Title:
Spring-Less Check Valve For A Handpiece
Kind Code:
A1


Abstract:
A hand piece for a surgical instrument is provided. The handpiece has an inlet, a chamber (with upstream and downstream portions), a flow control member, a pulse engine, and an outlet. The inlet communicates with the upstream portion of the chamber. The downstream portion of the chamber communicates with the engine. The engine communicates with the outlet. In a closed position of the member, flow from the inlet moves the member to the open position thereby allowing flow through the flow path. In the open position, pulses from the engine move the member to the closed position before pulses from the pulse engine can flow through the flow path, thereby preventing flow through the flow path.



Inventors:
Bourne, John M. (Tustin, CA, US)
Jia, Guangyao (Irvine, CA, US)
Sussman, Glenn (Laguna Nigel, CA, US)
Application Number:
12/237468
Publication Date:
03/25/2010
Filing Date:
09/25/2008
Primary Class:
International Classes:
A61F9/007
View Patent Images:



Primary Examiner:
NICHOLS, PHYLLIS M
Attorney, Agent or Firm:
ALCON INC. (FORT WORTH, TX, US)
Claims:
What is claimed is:

1. A handpiece comprising: a body defining a chamber with upstream and downstream portions and a first flow path between the upstream and downstream chamber portions; an inlet port of the body coupled to the upstream chamber portion; a pulse engine coupled to the downstream chamber portion; an outlet port of the body coupled to the pulse engine; and a flow control member movable between open and closed positions; wherein the body further defines a second flow path between the downstream chamber portion and the flow control member which is less restrictive than the first flow path and further wherein, in the closed position, flow from the inlet port tends to move the member to the open position thereby allowing flow through the first flow path, and in the open position, a pressure increase from the pulse engine traveling along the second flow path tends to move the flow control member to the closed position before the pressure increase travels through the first flow path.

2. The handpiece of claim 1 wherein the flow control member is spherical.

3. The handpiece of claim 1 further comprising an insert defining at least a portion of the chamber and at least a portion of the second flow path.

4. The handpiece of claim 1 wherein the open and closed positions are about 0.001″ to about 0.010″ apart.

5. The handpiece of claim 4 wherein the open and closed positions are about 0.002″ to about 0.003″ apart.

6. The handpiece of claim 1 wherein the body has a longitudinal axis and wherein the flow control member moves between the open and closed positions in a direction parallel to the longitudinal axis.

Description:

BACKGROUND OF THE INVENTION

This invention relates generally to the field of opthalmologic surgery and more particularly to apparatus and methods for practicing liquefaction techniques of cataract removal.

The human eye in its simplest terms functions to provide vision by transmitting light through a clear outer portion called the cornea, and focusing the image by way of the lens onto the retina. The quality of the focused image depends on many factors including the size and shape of the eye, and the transparency of the cornea and lens.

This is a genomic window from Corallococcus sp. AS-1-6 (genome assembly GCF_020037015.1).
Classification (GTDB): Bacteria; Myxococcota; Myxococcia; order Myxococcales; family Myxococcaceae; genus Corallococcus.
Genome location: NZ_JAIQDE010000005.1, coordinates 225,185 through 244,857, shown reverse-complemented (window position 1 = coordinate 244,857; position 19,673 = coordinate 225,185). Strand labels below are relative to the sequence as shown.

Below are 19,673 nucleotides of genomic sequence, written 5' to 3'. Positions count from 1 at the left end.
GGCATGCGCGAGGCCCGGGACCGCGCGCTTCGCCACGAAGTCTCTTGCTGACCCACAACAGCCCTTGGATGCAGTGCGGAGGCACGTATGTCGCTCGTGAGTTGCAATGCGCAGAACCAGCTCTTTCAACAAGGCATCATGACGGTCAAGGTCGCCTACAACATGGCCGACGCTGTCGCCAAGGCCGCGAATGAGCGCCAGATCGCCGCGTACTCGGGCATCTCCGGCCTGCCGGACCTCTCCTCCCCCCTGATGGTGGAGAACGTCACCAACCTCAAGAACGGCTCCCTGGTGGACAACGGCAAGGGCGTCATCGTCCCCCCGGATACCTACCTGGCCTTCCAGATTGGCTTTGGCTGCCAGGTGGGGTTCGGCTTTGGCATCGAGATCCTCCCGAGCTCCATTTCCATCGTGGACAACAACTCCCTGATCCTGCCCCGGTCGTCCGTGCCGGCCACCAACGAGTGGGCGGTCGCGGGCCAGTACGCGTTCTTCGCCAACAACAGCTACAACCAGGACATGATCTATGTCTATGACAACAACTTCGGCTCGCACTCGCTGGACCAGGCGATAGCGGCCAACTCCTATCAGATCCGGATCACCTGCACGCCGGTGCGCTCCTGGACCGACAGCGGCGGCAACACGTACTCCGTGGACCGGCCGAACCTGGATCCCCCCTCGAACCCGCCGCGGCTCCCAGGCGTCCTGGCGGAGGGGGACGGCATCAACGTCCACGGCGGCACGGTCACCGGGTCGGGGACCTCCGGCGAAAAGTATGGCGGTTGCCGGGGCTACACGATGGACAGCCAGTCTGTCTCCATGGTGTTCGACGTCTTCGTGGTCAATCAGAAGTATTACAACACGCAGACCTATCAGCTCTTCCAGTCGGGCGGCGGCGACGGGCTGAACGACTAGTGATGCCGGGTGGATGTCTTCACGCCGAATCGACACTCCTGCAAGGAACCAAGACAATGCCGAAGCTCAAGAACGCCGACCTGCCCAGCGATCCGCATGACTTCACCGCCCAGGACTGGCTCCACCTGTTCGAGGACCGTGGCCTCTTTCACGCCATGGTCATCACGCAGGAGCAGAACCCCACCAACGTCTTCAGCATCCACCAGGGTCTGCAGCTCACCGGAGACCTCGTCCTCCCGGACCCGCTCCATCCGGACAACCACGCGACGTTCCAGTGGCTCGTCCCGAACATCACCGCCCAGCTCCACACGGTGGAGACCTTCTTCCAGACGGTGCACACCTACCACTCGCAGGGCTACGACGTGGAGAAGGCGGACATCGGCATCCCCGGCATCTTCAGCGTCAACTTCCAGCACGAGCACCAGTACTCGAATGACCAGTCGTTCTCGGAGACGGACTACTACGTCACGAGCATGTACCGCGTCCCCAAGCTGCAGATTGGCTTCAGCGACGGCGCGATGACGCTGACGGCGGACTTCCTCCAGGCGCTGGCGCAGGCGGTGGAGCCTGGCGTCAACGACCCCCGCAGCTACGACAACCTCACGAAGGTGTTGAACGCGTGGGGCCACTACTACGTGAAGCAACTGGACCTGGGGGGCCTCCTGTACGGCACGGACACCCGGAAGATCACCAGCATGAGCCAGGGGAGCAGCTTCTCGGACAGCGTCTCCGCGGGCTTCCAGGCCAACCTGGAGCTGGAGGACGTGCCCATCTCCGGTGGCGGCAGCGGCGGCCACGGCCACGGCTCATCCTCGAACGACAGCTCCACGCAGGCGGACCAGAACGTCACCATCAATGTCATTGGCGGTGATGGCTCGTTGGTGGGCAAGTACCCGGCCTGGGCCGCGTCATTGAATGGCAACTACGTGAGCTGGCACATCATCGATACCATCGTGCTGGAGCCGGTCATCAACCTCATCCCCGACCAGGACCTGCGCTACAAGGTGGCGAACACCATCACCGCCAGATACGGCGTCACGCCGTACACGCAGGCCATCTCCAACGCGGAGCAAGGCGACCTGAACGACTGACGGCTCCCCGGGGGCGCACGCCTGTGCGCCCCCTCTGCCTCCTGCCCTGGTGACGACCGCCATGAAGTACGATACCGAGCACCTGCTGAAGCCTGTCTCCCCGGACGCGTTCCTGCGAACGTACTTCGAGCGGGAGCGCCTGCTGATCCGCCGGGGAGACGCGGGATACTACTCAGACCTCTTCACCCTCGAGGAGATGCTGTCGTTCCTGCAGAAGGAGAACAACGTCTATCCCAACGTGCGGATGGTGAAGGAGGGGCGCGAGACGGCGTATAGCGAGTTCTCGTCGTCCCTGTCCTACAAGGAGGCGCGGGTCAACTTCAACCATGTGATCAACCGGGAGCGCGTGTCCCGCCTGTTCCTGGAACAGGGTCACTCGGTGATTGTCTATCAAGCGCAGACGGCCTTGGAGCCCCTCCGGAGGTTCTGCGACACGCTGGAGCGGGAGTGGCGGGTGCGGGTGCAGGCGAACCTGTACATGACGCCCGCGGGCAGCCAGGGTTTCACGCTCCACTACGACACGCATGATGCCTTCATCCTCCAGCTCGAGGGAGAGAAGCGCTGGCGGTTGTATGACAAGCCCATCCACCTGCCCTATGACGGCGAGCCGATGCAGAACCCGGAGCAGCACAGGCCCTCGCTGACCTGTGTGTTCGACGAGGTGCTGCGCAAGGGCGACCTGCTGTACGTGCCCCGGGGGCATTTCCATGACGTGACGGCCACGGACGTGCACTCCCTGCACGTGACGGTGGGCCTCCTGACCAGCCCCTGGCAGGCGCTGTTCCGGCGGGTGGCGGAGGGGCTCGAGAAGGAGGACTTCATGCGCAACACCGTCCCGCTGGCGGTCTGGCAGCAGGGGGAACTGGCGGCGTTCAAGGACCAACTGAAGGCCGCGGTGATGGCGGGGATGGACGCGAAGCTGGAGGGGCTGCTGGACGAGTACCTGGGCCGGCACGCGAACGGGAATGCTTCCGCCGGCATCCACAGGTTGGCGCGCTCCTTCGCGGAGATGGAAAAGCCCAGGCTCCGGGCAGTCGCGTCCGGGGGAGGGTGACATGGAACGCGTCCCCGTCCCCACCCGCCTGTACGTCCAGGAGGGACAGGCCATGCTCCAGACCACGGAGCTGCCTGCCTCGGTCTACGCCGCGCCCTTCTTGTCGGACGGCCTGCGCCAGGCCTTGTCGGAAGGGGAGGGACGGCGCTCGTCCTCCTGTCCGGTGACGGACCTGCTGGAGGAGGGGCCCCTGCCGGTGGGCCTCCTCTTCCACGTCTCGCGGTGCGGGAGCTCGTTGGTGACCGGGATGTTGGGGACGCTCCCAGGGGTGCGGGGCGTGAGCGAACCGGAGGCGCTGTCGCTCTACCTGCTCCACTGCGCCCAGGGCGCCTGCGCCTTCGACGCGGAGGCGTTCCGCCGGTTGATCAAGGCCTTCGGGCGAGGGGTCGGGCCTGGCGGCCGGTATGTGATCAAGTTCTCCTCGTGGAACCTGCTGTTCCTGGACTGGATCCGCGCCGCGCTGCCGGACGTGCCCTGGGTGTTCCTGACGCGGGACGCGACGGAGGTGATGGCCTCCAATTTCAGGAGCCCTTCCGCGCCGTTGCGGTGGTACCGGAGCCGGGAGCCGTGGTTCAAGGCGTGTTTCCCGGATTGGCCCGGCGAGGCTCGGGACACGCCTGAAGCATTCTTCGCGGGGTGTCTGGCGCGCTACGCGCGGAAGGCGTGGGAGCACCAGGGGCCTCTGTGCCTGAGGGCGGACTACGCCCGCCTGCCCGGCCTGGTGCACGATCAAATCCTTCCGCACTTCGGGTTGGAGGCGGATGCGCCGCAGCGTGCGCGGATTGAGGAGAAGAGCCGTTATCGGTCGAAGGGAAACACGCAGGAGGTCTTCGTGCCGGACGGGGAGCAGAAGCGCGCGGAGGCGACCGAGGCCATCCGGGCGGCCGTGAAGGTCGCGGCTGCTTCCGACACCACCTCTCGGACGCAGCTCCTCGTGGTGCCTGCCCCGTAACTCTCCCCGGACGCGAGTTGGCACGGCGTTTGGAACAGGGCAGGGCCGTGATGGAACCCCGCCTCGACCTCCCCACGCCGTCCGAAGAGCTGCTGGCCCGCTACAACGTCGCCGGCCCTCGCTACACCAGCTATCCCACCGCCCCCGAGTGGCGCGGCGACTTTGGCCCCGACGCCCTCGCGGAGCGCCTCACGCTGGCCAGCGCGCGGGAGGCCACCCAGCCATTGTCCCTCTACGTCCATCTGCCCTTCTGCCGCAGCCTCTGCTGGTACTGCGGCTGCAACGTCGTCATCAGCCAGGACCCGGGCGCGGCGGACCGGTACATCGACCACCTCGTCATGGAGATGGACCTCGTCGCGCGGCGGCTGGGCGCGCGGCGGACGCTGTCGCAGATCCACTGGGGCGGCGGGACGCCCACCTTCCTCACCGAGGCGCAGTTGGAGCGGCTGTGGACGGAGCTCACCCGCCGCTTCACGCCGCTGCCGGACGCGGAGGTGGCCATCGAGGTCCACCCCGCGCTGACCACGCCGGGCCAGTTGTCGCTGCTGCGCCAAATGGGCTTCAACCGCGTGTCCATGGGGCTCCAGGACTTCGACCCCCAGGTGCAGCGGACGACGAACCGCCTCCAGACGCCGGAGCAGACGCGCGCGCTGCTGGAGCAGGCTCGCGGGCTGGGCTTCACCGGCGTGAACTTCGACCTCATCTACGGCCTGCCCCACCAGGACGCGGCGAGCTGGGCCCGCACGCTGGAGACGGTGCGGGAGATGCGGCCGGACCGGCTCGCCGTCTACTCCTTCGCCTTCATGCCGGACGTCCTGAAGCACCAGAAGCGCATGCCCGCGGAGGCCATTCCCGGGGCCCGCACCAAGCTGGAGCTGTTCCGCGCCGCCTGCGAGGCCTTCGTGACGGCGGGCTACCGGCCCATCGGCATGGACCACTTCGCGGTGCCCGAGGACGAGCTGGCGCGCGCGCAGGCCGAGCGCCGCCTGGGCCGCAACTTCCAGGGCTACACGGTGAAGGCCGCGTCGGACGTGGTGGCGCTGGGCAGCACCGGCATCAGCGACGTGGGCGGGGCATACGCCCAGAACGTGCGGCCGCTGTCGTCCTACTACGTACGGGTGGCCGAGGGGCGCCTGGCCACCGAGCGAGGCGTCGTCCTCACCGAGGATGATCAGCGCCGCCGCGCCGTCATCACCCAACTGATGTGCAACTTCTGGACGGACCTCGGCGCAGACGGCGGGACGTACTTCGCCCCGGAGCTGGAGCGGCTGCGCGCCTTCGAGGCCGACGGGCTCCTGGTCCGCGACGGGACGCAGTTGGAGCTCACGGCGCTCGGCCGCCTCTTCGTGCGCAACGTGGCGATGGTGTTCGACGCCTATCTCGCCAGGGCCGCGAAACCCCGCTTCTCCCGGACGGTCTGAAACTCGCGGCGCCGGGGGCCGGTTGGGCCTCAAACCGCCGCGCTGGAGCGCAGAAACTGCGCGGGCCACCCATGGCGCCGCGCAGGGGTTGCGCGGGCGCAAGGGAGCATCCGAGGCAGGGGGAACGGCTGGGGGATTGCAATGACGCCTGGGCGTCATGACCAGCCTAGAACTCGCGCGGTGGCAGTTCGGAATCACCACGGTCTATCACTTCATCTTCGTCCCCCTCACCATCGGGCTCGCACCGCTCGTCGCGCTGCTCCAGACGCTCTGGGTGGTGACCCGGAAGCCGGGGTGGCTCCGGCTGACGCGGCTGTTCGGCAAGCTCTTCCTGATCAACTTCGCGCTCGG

When age, disease, trauma, etc. causes the lens to become less transparent, vision deteriorates because of the diminished light which can be transmitted to the retina. This deficiency in the lens of the eye is medically known as a cataract. A generally accepted treatment for this condition is surgical removal and replacement of the lens with an artificial intraocular lens (IOL).

SUMMARY OF THE INVENTION

Embodiments of the present disclosure provide apparatus and methods for opthalmologic surgery that eliminate, or at least substantially reduce, the shortcomings of previously available apparatus and methods for opthalmologic surgery.

In one embodiment, a handpiece for practicing opthalmologic procedures is provided. A body of the handpiece can be utilized to guide a surgical cutting tip. The handpiece can include an inlet port, a flow control member, a pulse engine, and an outlet port. Additionally, the handpiece can define a first flow path and a chamber with an upstream portion and a downstream portion. The inlet port can communicate with the chamber which can communicate with the pulse engine. From there, the pulse engine can communicate with the outlet port. The flow control member can move between open and closed positions wherein, in the closed position, flow from the inlet port can move the flow control member to the open position, thereby allowing flow through the first flow path. In the open position, a pressure increase from the pulse engine, and traveling along a second flow path to the flow control member, can move the flow control member to the closed position before the pressure increase can travel through the first flow path, thereby preventing flow through the first flow path.

In some embodiments, the flow control member can be a sphere. An insert of the handpiece can define the chamber and at least a portion of the flow path. The first flow path can include a restriction which operates to retard flow through the first flow path while the flow control member moves from the open to the closed position. In some embodiments, the open and closed positions of the flow control member can be about 0.001″ to about 0.010″ (or, in some embodiments, about 0.002″ to about 0.003″) apart.